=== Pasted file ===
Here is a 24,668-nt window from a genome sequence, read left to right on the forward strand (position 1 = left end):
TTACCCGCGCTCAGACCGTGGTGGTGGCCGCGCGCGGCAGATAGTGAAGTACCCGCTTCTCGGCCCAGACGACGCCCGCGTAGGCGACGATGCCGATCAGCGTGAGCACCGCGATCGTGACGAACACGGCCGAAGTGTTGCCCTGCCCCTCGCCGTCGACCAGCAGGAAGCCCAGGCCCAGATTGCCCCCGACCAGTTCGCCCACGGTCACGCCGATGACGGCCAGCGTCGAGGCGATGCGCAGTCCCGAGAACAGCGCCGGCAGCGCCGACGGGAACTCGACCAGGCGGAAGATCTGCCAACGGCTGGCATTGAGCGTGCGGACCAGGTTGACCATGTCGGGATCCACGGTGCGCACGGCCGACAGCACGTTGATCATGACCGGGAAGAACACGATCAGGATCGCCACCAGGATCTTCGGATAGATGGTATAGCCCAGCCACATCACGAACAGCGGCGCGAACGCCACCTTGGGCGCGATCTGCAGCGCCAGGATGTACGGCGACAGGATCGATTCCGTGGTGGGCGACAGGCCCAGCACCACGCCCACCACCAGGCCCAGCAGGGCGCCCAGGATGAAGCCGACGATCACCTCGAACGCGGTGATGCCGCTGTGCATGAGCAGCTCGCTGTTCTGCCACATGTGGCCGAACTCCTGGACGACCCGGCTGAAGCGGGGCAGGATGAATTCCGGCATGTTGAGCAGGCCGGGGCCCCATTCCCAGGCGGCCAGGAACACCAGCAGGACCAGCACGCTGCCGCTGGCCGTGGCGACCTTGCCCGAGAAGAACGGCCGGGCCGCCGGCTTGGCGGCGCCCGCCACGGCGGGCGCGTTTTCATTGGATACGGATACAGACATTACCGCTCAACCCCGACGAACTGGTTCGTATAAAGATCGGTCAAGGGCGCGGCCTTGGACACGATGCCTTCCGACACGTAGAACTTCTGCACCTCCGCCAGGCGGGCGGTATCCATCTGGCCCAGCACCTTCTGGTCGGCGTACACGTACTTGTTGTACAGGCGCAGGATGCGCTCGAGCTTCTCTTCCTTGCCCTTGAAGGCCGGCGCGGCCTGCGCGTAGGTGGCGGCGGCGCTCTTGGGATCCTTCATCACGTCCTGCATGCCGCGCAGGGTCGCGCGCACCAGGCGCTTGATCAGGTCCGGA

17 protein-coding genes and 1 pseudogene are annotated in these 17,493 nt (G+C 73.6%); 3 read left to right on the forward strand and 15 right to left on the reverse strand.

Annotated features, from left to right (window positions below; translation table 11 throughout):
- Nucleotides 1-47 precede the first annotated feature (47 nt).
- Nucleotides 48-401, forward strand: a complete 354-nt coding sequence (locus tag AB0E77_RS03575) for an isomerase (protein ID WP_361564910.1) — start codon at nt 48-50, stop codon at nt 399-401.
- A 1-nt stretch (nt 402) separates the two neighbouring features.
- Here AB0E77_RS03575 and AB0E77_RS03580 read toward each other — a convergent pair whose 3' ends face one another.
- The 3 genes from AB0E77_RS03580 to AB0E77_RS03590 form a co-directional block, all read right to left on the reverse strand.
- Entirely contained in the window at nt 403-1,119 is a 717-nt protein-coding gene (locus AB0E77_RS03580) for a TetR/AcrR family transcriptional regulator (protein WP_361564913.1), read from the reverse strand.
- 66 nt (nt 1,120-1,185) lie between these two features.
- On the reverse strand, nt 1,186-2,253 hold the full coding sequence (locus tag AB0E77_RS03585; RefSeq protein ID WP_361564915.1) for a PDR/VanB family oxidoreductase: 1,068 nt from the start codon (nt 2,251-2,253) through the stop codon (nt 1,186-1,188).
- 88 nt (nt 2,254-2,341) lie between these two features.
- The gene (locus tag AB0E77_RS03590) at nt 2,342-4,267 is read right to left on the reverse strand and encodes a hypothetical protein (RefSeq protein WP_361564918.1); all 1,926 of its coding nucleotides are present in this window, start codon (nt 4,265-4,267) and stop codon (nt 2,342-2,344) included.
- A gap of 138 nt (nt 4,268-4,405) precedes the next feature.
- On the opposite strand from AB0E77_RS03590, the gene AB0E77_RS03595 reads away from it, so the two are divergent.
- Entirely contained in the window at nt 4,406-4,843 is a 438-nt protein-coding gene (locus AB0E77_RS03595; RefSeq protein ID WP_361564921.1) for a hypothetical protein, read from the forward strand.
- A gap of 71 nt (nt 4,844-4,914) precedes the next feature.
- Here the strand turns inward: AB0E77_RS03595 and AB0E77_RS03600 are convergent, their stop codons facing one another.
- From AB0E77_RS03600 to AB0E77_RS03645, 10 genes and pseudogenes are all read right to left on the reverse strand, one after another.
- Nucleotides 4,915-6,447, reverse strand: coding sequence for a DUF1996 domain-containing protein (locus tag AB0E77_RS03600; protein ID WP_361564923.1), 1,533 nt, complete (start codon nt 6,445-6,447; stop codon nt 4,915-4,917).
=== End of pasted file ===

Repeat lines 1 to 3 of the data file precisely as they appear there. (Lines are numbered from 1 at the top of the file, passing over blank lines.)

Here is a 24,668-nt window from a genome sequence, read left to right on the forward strand (position 1 = left end):
TTACCCGCGCTCAGACCGTGGTGGTGGCCGCGCGCGGCAGATAGTGAAGTACCCGCTTCTCGGCCCAGACGACGCCCGCGTAGGCGACGATGCCGATCAGCGTGAGCACCGCGATCGTGACGAACACGGCCGAAGTGTTGCCCTGCCCCTCGCCGTCGACCAGCAGGAAGCCCAGGCCCAGATTGCCCCCGACCAGTTCGCCCACGGTCACGCCGATGACGGCCAGCGTCGAGGCGATGCGCAGTCCCGAGAACAGCGCCGGCAGCGCCGACGGGAACTCGACCAGGCGGAAGATCTGCCAACGGCTGGCATTGAGCGTGCGGACCAGGTTGACCATGTCGGGATCCACGGTGCGCACGGCCGACAGCACGTTGATCATGACCGGGAAGAACACGATCAGGATCGCCACCAGGATCTTCGGATAGATGGTATAGCCCAGCCACATCACGAACAGCGGCGCGAACGCCACCTTGGGCGCGATCTGCAGCGCCAGGATGTACGGCGACAGGATCGATTCCGTGGTGGGCGACAGGCCCAGCACCACGCCCACCACCAGGCCCAGCAGGGCGCCCAGGATGAAGCCGACGATCACCTCGAACGCGGTGATGCCGCTGTGCATGAGCAGCTCGCTGTTCTGCCACATGTGGCCGAACTCCTGGACGACCCGGCTGAAGCGGGGCAGGATGAATTCCGGCATGTTGAGCAGGCCGGGGCCCCATTCCCAGGCGGCCAGGAACACCAGCAGGACCAGCACGCTGCCGCTGGCCGTGGCGACCTTGCCCGAGAAGAACGGCCGGGCCGCCGGCTTGGCGGCGCCCGCCACGGCGGGCGCGTTTTCATTGGATACGGATACAGACATTACCGCTCAACCCCGACGAACTGGTTCGTATAAAGATCGGTCAAGGGCGCGGCCTTGGACACGATGCCTTCCGACACGTAGAACTTCTGCACCTCCGCCAGGCGGGCGGTATCCATCTGGCCCAGCACCTTCTGGTCGGCGTACACGTACTTGTTGTACAGGCGCAGGATGCGCTCGAGCTTCTCTTCCTTGCCCTTGAAGGCCGGCGCGGCCTGCGCGTAGGTGGCGGCGGCGCTCTTGGGATCCTTCATCACGTCCTGCATGCCGCGCAGGGTCGCGCGCACCAGGCGCTTGATCAGGTCCGGA

17 protein-coding genes and 1 pseudogene are annotated in these 17,493 nt (G+C 73.6%); 3 read left to right on the forward strand and 15 right to left on the reverse strand.